Weather Forecast


Plans coming together for expanded Heritage Days

This year, an extended Heritage Days will begin with a patriotic bang. The festival, which always takes place the first full weekend in July, will begin on Wednesday, the Fourth of July, and run through Sunday.

This year the festival is bringing in tribute artist Kenny King of Texas, who performs the music of Neil Diamond and Elvis Presley. There'll also be a steel drum performance by Dave Herzog to go along with this year's Heritage Days theme: "Luau by the Lake."

Heritage Days organizers have been at work since last September planning the five-day festival.

"A lot of people think that Heritage Days just happens," said Cheryl Sundstrom, one of the organizers. She says many don't realize the amount of effort and money required to put on the event each year.

Last year a performance by the Duluth Superior Symphony Orchestra was the culmination of a two-year fundraising effort. Organizers collected $17,000 in grants and donations specifically to put on the free concert at the band shell. The entire Heritage Days event usually costs between $10,000-$12,000 each year.

The City of Two Harbors contributes $4,000 to the event along with services, and money also comes from the Two Harbors Area Fund, Co-operative Light & Power, and cash donations from community members and groups.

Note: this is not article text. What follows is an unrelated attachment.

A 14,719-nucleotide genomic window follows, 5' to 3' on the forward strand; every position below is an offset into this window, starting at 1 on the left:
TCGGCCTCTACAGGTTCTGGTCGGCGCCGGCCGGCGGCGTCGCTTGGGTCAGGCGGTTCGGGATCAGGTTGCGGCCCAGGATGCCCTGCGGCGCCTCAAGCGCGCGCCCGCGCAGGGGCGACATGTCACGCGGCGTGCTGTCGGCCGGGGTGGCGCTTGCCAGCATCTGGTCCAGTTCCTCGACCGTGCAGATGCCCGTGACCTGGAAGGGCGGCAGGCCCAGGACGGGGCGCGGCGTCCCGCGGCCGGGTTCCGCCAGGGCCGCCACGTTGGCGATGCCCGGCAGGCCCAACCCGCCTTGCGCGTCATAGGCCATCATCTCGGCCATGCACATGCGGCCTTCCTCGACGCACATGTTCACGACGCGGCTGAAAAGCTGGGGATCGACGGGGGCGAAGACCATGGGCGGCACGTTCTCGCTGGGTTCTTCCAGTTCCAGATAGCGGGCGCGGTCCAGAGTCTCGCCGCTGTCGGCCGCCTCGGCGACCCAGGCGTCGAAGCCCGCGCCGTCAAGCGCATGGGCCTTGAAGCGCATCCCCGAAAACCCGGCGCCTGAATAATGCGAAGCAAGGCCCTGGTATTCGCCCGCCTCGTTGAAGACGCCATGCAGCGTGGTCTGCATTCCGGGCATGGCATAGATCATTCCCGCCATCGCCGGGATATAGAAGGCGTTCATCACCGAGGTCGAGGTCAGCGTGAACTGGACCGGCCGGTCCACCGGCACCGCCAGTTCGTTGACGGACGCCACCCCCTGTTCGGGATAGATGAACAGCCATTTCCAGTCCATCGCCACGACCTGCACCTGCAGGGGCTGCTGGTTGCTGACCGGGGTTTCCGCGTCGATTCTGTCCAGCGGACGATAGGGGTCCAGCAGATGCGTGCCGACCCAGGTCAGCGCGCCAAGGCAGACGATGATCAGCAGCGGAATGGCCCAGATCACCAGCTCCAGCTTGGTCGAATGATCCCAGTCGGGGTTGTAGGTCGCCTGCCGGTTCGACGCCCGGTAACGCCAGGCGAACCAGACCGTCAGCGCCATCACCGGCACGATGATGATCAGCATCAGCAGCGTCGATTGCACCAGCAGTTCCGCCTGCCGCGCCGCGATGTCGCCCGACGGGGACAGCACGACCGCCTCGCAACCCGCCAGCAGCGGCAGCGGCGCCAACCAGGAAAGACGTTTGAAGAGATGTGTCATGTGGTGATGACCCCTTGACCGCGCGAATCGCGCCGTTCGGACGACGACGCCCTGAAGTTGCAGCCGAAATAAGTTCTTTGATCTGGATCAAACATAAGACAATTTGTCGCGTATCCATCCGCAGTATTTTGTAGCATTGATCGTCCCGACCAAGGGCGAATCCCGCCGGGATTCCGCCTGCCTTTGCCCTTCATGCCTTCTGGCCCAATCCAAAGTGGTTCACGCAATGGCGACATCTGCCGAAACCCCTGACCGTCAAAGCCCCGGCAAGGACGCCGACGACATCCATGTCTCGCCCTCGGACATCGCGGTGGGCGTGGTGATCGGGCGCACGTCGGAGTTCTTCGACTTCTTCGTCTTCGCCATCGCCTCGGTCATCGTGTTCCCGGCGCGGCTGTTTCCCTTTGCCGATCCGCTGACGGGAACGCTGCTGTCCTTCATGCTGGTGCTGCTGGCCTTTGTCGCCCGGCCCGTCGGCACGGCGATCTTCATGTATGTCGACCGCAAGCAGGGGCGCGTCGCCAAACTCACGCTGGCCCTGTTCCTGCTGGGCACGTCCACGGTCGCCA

Two Harbors City Council member Mary Rosati also helps plan Heritage Days. She says the more difficult parts of organizing the event are finding events that will appeal to a wide range of age groups and booking entertainment for the stage.

Rosati loves every minute of it.

"It brings people home," she said. "And it brings people together who normally wouldn't come into town on a Friday night."

She tried to take a year off but was back at it the next year, working on the parade.

Sundstrom got involved with organizing the event two years after she moved to Two Harbors. She wanted to meet more people and get involved with community service. Rosati suggested that she help with Heritage Days.

"I love walking through the crowds and hearing people's responses to it - what they like, what they didn't like," Sundstrom said.

"And I love kids," Sundstrom said. "We try to find things that will appeal to all age groups."

The group that plans Heritage Days is always open to new ideas and contributors.

"We would love for people who have ideas for Heritage Days to take them and run with them," Sundstrom said.

More information about Heritage Days can be found at